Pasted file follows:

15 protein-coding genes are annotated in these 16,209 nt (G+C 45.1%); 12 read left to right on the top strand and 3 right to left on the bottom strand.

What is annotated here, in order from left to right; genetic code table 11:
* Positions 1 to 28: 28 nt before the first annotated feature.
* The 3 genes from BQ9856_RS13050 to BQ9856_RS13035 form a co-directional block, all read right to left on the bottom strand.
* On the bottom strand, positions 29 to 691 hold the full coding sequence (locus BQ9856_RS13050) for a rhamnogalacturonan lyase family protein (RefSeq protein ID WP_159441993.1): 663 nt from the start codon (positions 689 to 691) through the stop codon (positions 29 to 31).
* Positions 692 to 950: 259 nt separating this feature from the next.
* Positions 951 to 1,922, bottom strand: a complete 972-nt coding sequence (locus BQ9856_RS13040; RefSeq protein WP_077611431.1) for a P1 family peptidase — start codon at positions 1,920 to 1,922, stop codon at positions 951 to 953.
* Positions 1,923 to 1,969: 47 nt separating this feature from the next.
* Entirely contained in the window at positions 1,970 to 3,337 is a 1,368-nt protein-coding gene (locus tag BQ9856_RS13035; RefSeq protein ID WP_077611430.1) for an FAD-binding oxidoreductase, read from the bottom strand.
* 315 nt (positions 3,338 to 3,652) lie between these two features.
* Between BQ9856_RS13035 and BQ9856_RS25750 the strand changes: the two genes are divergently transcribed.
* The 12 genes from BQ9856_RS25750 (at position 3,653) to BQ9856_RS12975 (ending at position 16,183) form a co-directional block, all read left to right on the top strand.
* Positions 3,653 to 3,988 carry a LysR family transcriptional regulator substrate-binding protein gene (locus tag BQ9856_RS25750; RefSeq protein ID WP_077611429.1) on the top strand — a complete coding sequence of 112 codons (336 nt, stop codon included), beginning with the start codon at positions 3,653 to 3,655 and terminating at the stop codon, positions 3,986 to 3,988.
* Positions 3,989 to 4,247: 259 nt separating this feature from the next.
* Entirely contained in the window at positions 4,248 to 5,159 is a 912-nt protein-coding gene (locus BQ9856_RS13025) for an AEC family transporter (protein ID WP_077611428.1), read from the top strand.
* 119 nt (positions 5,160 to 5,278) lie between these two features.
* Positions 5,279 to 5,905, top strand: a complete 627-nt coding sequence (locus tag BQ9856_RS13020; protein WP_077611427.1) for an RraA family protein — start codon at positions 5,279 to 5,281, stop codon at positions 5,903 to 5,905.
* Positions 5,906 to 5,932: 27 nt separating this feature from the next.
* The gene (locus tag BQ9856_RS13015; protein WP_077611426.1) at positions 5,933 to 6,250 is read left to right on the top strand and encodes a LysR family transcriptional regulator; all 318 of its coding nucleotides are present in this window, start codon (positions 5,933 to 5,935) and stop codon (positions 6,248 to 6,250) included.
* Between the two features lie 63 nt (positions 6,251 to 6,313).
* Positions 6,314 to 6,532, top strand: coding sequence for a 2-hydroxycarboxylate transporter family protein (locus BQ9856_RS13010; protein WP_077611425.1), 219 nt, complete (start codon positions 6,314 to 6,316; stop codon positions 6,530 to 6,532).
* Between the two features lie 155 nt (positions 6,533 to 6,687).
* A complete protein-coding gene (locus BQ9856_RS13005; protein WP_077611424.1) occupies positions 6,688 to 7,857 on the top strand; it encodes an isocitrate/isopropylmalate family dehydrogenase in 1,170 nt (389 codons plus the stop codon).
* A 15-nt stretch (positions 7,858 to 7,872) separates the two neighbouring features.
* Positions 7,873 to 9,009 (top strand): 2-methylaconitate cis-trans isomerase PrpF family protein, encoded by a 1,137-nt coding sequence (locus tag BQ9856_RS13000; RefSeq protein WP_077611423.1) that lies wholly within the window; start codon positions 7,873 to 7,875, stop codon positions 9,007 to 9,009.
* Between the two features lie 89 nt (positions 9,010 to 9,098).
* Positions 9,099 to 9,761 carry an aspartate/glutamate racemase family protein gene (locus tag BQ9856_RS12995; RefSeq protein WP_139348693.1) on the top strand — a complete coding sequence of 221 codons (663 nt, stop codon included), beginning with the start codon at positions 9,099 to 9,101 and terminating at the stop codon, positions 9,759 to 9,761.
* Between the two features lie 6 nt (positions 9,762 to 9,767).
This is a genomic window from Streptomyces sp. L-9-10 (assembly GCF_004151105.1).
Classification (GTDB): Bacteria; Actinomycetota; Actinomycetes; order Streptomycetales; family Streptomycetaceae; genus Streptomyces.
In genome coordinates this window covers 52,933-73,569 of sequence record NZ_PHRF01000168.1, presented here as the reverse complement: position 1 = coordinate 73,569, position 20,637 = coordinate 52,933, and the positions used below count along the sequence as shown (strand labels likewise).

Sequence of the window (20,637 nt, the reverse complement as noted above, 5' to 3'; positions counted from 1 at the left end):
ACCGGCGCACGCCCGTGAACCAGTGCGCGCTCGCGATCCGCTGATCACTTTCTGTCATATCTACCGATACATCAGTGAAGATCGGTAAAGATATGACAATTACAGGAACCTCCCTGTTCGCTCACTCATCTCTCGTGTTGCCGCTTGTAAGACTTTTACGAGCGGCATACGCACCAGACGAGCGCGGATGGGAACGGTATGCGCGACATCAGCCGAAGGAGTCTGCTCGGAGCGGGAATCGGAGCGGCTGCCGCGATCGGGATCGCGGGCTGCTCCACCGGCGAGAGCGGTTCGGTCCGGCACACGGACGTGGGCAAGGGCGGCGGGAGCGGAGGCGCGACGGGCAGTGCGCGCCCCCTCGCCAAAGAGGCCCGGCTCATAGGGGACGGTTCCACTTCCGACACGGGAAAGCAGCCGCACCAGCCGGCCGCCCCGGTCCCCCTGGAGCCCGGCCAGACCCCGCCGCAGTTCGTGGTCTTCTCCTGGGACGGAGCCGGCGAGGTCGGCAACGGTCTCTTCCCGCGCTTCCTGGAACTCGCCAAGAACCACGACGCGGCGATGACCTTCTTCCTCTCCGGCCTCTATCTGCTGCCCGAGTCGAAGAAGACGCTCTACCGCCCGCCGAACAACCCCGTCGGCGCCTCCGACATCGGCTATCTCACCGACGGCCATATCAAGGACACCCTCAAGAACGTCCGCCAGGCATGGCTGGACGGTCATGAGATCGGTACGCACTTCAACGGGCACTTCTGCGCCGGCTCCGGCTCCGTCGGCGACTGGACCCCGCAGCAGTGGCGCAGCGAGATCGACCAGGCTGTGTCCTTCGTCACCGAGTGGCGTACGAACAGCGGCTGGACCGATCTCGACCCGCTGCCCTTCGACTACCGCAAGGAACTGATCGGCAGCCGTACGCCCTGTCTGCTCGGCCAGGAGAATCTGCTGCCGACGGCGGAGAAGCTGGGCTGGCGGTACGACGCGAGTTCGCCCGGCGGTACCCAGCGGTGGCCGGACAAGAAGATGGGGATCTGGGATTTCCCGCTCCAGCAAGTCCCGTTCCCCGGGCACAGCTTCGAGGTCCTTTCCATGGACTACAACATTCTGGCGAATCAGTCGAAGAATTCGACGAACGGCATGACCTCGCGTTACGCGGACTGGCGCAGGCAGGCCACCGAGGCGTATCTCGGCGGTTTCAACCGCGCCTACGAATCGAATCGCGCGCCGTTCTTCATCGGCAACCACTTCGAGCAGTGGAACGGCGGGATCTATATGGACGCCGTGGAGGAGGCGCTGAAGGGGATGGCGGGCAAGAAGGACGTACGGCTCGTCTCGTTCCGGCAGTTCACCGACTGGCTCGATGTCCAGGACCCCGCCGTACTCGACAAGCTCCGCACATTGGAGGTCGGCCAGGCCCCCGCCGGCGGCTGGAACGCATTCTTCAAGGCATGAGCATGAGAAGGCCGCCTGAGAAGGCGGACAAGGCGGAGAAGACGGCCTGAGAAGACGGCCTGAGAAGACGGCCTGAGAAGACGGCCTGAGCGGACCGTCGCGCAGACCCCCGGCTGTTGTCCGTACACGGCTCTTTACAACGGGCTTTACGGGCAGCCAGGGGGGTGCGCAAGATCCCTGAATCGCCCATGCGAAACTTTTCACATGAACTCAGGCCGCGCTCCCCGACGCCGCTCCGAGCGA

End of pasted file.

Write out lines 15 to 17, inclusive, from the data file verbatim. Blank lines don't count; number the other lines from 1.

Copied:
* Entirely contained in the window at positions 4,248 to 5,159 is a 912-nt protein-coding gene (locus BQ9856_RS13025) for an AEC family transporter (protein ID WP_077611428.1), read from the top strand.
* 119 nt (positions 5,160 to 5,278) lie between these two features.
* Positions 5,279 to 5,905, top strand: a complete 627-nt coding sequence (locus tag BQ9856_RS13020; protein WP_077611427.1) for an RraA family protein — start codon at positions 5,279 to 5,281, stop codon at positions 5,903 to 5,905.